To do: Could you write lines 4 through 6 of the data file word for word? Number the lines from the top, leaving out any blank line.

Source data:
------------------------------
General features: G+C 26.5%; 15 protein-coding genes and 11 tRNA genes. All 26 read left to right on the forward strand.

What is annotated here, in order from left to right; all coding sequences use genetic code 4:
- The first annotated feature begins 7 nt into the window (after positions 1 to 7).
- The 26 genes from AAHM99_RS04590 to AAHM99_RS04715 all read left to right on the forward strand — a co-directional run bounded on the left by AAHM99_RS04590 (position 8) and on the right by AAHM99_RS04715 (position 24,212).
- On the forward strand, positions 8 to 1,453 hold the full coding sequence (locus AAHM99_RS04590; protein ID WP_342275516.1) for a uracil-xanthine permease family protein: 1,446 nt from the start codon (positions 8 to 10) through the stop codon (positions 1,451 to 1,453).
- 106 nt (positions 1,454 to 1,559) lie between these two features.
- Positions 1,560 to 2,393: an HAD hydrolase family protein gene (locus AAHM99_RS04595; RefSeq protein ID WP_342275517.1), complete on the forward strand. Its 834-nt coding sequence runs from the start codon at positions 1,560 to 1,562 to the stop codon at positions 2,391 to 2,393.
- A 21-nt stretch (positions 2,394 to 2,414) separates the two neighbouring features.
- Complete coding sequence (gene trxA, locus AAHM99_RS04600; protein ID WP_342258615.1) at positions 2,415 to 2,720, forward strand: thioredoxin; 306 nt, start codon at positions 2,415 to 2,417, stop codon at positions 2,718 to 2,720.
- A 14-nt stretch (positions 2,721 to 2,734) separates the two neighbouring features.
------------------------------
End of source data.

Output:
- The 26 genes from AAHM99_RS04590 to AAHM99_RS04715 all read left to right on the forward strand — a co-directional run bounded on the left by AAHM99_RS04590 (position 8) and on the right by AAHM99_RS04715 (position 24,212).
- On the forward strand, positions 8 to 1,453 hold the full coding sequence (locus AAHM99_RS04590; protein ID WP_342275516.1) for a uracil-xanthine permease family protein: 1,446 nt from the start codon (positions 8 to 10) through the stop codon (positions 1,451 to 1,453).
- 106 nt (positions 1,454 to 1,559) lie between these two features.